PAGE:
Olive oil is regarded as the must-have staple for every gourmet kitchen and every foodie’s pantry. Made popular as the primary ingredient of the Mediterranean Diet and featuring as the showpiece condiment in fine-dining restaurants throughout the world, there remain nevertheless, many misconceptions about what comprises a quality olive oil, when to use it, how to store it and what its true benefits are.
That there are myriad olive oils lining supermarket shelves, in an assortment of plain to fancy packaging, and coming in a variety of heavy, medium or light, simply adds to the dilemma of picking 'the right one'.
Here are a some key facts to help guide you when it comes to choosing the olive oil that will ultimately be the liquid gold of your gourmet cuisine.
In countries where olive oil has been a staple for millennia there are really four key factors to consider. First and foremost is it 'unadulterated' extra virgin? Second, how soon after harvest was it 'cold' pressed? What's its cultivar variety? Is it mountain-side or from flatter lands?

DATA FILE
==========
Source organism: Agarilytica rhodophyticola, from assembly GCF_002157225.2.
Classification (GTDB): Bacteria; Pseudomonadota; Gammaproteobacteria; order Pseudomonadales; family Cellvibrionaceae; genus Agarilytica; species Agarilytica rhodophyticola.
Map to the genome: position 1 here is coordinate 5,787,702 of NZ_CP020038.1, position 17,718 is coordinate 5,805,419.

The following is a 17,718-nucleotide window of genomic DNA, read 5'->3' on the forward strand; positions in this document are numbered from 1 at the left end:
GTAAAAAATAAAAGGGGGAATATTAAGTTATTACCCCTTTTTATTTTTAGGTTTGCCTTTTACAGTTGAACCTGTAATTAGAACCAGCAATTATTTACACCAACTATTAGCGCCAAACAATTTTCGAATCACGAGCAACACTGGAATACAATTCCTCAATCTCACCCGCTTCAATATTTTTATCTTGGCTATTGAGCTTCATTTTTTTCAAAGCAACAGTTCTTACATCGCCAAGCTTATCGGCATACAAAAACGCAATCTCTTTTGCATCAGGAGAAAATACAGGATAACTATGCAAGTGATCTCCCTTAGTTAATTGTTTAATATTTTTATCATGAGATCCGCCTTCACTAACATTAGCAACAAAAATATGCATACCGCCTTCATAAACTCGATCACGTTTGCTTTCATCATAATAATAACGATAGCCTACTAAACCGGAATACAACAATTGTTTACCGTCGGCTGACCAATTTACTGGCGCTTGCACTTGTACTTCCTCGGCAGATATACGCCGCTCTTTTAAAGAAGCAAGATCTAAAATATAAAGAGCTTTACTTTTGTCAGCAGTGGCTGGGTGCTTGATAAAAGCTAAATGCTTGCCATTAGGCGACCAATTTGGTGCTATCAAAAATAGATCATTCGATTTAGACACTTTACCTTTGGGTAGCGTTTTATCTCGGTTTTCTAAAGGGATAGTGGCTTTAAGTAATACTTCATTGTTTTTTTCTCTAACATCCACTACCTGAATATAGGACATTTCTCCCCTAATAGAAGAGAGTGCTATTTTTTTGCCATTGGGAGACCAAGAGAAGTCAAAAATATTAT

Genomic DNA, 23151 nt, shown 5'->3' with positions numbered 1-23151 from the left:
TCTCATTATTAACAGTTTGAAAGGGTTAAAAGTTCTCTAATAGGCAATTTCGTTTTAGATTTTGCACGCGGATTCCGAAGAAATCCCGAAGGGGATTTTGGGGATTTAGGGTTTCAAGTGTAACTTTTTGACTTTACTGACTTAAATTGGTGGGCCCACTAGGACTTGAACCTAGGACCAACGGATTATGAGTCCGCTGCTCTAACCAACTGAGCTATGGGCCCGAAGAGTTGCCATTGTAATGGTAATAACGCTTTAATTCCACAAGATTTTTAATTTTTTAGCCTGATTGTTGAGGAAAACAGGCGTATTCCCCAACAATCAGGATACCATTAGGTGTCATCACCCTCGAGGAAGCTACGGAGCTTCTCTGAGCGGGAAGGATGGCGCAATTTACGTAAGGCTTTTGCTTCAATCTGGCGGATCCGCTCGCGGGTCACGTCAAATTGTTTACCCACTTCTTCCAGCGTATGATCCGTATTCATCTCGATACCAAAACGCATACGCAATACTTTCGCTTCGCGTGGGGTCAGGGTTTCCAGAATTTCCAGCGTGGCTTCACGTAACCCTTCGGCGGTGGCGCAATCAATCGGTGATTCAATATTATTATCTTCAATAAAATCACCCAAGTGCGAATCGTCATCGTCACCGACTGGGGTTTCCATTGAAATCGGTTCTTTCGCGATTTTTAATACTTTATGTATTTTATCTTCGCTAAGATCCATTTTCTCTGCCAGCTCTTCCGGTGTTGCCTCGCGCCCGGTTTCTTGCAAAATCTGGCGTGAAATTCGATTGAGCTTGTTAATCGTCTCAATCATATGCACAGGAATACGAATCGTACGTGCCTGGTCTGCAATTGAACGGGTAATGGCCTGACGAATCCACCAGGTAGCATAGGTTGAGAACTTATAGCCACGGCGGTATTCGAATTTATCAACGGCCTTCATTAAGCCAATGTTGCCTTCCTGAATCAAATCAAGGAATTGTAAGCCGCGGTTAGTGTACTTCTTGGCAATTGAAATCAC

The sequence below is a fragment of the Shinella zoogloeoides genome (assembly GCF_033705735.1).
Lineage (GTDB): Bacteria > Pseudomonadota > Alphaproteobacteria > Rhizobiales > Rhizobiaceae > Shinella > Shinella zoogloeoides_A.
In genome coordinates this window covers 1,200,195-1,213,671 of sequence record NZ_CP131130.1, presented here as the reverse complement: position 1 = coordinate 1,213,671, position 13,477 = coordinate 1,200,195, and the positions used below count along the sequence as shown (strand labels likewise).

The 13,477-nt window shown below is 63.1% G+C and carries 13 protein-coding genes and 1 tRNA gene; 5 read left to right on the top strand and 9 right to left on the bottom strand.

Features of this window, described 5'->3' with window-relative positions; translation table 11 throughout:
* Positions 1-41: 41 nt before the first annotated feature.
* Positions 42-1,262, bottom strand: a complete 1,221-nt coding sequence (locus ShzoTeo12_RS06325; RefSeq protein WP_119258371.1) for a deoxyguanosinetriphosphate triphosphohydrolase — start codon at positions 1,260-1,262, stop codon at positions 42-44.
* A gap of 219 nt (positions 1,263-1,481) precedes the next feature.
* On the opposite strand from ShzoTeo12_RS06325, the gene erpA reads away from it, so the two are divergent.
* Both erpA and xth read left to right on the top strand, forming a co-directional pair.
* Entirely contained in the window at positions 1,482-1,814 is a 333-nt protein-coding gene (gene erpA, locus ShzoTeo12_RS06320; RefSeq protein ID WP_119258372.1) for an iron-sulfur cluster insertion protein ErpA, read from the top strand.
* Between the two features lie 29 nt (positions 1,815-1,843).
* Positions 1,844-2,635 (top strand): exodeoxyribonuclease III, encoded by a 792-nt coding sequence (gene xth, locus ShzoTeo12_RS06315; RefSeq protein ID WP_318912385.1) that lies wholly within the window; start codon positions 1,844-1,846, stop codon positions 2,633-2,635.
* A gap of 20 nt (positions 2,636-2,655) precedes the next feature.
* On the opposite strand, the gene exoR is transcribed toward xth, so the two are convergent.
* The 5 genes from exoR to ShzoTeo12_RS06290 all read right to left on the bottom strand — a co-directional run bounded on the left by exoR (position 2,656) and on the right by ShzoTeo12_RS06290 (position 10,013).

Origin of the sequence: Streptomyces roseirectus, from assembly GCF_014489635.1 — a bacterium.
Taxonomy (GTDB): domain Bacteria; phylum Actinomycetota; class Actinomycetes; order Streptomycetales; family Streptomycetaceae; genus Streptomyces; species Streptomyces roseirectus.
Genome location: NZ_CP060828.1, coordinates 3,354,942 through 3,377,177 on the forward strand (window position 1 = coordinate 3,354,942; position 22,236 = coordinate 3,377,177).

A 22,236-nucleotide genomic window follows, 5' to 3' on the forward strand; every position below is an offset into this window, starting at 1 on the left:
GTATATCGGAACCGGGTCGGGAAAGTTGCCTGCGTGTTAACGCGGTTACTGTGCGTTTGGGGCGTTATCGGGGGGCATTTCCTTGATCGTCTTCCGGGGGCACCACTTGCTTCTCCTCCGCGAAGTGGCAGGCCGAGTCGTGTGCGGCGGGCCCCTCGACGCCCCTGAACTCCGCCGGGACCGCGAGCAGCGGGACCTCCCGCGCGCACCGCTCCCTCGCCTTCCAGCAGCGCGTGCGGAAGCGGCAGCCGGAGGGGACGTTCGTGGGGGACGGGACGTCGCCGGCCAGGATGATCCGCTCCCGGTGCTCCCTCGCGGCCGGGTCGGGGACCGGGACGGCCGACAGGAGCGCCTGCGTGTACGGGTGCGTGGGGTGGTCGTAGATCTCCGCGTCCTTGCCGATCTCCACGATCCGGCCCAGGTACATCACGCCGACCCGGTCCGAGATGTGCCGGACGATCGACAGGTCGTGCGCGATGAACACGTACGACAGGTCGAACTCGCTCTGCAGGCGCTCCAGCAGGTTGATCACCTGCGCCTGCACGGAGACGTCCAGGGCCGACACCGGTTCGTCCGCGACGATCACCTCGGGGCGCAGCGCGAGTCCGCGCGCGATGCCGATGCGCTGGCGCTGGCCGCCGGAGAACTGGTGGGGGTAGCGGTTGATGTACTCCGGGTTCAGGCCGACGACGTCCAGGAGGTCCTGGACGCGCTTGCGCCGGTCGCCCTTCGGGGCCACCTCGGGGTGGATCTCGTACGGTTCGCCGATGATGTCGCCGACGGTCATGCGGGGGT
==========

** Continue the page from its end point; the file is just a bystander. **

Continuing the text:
Let's start with the first. Extra Virgin Olive Oil, also known as EVOO, is the ONLY olive oil that Mediterranean families use. And yes, they use it for everything. It’s drizzled over bread, doused over salads, is the marinade for roasts, the frying oil for fried chips and the panacea for any type of inflammation. (Indeed, players from around the world are investing in EVOO not only for its culinary appeal but for its medicinal and antioxidant properties… but we’ll save that for another discussion.)
With the commercialisation and demand for EVOO outside the Mediterranean, quality and quantity have unfortunately paid the price. The varieties known as heavy, medium and light are frowned upon by the International Olive Oil Council, who have very strict guidelines on what can or cannot be classed as an EVOO.